Strip Searched

Is this an invasion of my privacy?

Does this contravene my (newly acquired) human rights in terms of the Human Rights Act 1998 or indeed any rights which I may have under the European Convention of Human Rights?

Travelling from Edinburgh to Brussels last week we passed briefly through Schiphol Airport in Amsterdam. This is one of the world’s airports where they are trying out what has been called a virtual strip search device. No rubber gloves were involved. You take off all normal outerwear as usual at airport security and then stand on the two painted footprints inside a perspex booth.

Suddenly, you realise that what looks like a door is in fact a moving screen which whizzes round and back and you have been subjected to a full body scan. It was difficult to see that you could object to this procedure in any way – it seemed to be a slow moving security queue in much the same way as ever. (I still get annoyed when someone seems to be slower than me at taking off their coat, unpacking their laptop and removing all metal objects from their pockets.)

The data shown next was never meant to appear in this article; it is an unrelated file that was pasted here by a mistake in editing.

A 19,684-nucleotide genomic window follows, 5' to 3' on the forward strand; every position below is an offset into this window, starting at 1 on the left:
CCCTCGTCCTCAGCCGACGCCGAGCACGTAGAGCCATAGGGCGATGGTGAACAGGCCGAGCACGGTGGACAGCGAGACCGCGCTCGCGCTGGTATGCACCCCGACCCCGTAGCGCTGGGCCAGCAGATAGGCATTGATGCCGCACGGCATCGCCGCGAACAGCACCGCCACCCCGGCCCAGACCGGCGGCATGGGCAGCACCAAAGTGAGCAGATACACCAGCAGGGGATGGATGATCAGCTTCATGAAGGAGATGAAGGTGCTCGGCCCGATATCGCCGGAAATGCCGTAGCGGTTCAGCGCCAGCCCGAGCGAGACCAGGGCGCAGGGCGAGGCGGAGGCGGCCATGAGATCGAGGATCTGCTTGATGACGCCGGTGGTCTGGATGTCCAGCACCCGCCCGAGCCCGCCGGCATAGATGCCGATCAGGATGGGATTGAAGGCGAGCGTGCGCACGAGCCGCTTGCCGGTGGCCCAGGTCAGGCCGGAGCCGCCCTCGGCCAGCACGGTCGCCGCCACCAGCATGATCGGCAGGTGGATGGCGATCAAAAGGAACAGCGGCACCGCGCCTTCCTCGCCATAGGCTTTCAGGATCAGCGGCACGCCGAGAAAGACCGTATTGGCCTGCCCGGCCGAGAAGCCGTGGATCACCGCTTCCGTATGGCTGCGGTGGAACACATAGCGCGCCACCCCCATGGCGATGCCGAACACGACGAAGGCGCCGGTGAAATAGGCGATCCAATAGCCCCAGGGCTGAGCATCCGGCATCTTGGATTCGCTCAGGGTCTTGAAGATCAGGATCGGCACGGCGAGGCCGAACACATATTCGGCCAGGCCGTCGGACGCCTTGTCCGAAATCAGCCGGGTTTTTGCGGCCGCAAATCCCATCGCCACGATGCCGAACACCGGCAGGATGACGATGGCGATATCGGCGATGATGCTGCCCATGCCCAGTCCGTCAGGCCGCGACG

According to the Airport Technology Website  it is debatable whether this is an unwarranted intrusion into your privacy and thus should be banned under human rights legislation.

The EU Parliament discussed the issue last month, and they urged the European Commission to carry out research as to whether the scanners might in fact be harmful.

 

                  

Does my *** look big in this?

In the US they are using the wave imaging technology only on random travellers on a voluntary basis at present. Some passengers who choose not to go through the scanner might be subjected to the usual form of frisking instead. There, the American Civil Liberties Union want the procedure to be protected from any potential threats of abuse. Even though facial features are not entirely visible the outline of the “naked” body is quite clear. Celebrities might risk some intrusion into their privacy if the technology is used by unscrupulous types.  Some of the rest of us might just escape that threat!

 

The rather disappointing thing was that I could not see the image afterwards. Oh well I never like photos of myself anyway! Apparently the images are destroyed as soon as they have been used for this purpose – but is this another case of Big Brother?

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